As Mexico reels from the destruction of a recent earthquake, a strange phenomenon has surfaced on its streets.
Video shows a patch of asphalt rising and buckling as if a large animal were taking big, heaving breaths somewhere beneath Mexico City. The phenomenon was spotted by resident Rigoberto Lechuga Silva on Sept. 19, just as the earthquake tremors rippled through his neighborhood.
Silva rushed into the street with the many others trying to evade swaying buildings. He noticed a lamp post wobbling and took out his phone to record the movement when he spotted the concrete rising and falling.
After Silva posted his video on YouTube, it was quickly copied and shared on various social media platforms.
On Twitter, scientists who viewed the clip began chiming in with theories for what could be causing the concrete to buckle. Geophysicist Mika McKinnon floated the idea that liquefaction was causing the movement.
In a Tweet, she noted that Mexico City is built over a sediment basin, so it's not unusual to see strange geological events follow intense seismic activity.
Hundreds of years ago, Mexico City had much more watery terrain. In the 14th century, the Aztec city of Tenochtitlan was built on an island set in the heart of the region's marshy landscape (learn about one of the region's most iconic animals). While the area was later drained by the Spanish, the loose sediment that once underpinned those waterways is now trapped beneath the world's eleventh most populous city. Much of that loose sediment is still saturated with water or punctuated by pockets of air.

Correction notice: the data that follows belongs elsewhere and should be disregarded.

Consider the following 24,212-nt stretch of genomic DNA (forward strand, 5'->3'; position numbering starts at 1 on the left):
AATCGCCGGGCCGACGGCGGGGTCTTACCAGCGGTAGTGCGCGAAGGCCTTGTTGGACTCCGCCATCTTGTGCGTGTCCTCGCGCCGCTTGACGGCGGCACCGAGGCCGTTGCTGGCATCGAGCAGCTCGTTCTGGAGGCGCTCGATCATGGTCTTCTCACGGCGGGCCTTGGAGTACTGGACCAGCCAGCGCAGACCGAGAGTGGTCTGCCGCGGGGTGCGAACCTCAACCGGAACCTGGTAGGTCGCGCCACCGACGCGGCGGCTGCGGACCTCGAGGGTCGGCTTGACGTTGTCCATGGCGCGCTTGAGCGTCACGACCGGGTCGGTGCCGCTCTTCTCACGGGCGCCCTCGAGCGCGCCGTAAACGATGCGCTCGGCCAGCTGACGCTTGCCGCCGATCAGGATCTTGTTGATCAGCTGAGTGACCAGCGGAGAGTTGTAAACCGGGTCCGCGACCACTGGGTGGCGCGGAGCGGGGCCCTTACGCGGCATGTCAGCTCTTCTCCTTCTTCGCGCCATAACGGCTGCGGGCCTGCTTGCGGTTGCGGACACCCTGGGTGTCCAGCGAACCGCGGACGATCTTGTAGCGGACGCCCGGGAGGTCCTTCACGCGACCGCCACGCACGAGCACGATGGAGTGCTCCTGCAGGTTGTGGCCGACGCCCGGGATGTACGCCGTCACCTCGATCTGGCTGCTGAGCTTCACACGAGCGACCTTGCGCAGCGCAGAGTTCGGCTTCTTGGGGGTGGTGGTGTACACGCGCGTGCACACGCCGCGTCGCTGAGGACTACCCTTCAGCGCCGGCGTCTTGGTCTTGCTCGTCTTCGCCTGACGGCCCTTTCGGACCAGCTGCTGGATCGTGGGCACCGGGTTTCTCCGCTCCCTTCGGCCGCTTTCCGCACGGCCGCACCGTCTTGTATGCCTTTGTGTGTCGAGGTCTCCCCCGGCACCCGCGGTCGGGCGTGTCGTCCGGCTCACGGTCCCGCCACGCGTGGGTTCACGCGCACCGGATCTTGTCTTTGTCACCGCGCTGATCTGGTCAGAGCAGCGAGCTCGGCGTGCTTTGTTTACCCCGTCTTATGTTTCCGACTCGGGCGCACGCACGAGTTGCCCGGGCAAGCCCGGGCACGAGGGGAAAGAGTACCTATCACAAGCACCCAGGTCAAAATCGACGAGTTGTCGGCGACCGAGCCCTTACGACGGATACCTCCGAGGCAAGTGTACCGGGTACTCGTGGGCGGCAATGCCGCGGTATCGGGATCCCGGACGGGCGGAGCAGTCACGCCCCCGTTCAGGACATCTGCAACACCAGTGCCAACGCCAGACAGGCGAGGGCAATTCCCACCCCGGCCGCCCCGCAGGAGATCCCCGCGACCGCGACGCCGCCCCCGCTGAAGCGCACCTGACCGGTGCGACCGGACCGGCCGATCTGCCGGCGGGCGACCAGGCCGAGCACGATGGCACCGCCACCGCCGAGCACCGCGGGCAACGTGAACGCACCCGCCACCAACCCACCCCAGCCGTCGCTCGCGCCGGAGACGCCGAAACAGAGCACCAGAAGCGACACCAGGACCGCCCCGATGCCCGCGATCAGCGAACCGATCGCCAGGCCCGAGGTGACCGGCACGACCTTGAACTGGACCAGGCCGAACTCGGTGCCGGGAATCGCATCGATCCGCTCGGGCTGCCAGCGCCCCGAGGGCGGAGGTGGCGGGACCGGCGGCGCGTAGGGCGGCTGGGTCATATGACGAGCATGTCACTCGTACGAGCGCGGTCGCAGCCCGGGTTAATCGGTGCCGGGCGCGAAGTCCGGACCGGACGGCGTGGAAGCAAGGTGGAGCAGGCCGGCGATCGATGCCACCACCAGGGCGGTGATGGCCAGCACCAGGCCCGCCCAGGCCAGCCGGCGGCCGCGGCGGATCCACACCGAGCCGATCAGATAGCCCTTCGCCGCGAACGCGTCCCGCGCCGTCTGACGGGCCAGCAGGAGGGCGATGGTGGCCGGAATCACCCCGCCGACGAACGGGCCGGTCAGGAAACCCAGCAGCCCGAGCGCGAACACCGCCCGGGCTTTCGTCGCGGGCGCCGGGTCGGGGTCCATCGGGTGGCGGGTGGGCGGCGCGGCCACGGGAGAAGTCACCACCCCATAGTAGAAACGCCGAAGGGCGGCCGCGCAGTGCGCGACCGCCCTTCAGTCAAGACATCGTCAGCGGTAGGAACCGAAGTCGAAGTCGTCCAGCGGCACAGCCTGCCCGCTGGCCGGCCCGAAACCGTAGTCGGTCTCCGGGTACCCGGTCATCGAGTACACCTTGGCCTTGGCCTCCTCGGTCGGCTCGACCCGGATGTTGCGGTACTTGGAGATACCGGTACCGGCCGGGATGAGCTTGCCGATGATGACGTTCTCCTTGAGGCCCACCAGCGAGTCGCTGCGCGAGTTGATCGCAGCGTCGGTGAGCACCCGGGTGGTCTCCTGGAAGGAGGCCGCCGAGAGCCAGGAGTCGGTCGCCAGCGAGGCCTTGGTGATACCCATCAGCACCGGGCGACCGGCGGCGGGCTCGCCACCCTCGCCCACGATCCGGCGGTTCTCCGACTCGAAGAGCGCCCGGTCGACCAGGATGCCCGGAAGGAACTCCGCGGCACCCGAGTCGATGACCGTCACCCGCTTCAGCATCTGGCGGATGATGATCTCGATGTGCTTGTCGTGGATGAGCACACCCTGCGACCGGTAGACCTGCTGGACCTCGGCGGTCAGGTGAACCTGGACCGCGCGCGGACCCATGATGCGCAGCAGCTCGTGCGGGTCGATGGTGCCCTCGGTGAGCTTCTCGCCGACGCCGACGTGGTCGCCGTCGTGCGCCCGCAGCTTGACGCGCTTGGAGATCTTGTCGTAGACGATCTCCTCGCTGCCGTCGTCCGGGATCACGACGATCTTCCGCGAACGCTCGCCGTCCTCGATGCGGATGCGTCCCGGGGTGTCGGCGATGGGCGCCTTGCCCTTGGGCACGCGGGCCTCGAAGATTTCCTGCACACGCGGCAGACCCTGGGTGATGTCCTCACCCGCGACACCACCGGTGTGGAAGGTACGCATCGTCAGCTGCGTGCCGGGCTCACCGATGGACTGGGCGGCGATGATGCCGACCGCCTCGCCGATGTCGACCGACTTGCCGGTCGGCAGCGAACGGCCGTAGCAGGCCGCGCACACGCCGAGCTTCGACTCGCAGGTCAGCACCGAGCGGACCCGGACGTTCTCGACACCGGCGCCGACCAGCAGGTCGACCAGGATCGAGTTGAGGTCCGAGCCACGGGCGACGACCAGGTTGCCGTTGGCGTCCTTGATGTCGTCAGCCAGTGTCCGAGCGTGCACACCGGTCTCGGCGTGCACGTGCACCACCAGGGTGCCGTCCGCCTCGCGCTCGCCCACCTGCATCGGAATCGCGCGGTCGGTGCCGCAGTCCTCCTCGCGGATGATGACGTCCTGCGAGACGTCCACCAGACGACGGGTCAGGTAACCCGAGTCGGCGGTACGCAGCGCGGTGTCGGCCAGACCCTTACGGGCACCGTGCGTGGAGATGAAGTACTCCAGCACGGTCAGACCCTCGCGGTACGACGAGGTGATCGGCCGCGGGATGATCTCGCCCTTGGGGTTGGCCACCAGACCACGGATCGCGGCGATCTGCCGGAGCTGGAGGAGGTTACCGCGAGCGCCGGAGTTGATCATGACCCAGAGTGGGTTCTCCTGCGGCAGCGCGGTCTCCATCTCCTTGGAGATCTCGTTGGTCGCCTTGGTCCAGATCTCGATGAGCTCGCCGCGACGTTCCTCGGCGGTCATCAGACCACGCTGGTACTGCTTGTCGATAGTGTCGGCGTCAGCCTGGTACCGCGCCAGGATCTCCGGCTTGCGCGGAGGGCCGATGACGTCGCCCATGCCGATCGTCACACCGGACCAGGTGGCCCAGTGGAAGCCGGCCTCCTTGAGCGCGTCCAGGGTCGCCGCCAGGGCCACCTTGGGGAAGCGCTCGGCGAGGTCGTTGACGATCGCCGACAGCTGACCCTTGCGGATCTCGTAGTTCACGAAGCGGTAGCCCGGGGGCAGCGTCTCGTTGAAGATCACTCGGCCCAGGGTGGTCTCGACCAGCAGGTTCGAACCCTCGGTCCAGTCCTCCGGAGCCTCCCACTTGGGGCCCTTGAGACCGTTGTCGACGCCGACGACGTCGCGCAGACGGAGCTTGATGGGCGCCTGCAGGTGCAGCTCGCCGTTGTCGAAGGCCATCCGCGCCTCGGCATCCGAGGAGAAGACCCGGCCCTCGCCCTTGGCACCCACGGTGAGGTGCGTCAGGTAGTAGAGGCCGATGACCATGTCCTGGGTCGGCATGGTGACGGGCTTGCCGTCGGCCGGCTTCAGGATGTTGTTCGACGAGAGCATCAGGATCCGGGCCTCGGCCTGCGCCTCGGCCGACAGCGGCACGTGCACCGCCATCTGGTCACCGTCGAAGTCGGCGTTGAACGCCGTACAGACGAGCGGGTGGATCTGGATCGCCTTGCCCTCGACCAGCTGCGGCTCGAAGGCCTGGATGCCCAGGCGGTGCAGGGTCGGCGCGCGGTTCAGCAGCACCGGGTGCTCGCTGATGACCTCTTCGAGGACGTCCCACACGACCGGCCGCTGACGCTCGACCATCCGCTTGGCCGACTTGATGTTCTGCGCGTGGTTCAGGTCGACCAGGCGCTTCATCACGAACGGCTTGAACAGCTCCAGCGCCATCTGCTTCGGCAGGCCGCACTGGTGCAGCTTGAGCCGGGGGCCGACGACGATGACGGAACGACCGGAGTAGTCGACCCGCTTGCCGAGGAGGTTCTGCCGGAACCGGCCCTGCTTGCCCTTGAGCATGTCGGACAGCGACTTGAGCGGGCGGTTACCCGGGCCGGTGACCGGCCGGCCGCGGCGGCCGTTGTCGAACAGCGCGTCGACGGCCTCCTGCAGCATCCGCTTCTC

When seismic waves pass through the area, such as from an earthquake, the sediment particles can then begin to flow as a liquid, in a process known as liquefaction. After reviewing the video, Susan Hough, a USGS seismologist, said liquefaction was a likely explanation for the heaving of the asphalt.
"During large earthquakes, you can get sandy soils venting to the surface in pulses," she said. "The twist here is that you have pavement over the ground."
Hough added that the cause could be confirmed with certainty once Mexican authorities have the chance to examine the ground beneath the road.
Mexico isn't the only place to see its roads seemingly liquefy after a major seismic event. Video from Japan shot after a 2011 earthquake shows a crack in pavement opening and closing.
Large portions of San Francisco are highly susceptible to liquefaction, according to a USGS report. Liquefaction often makes the damage from earthquakes worse by weakening the soil upon which tall city structures are built.
At its worst, liquefaction can trigger landslides and ground or building collapse.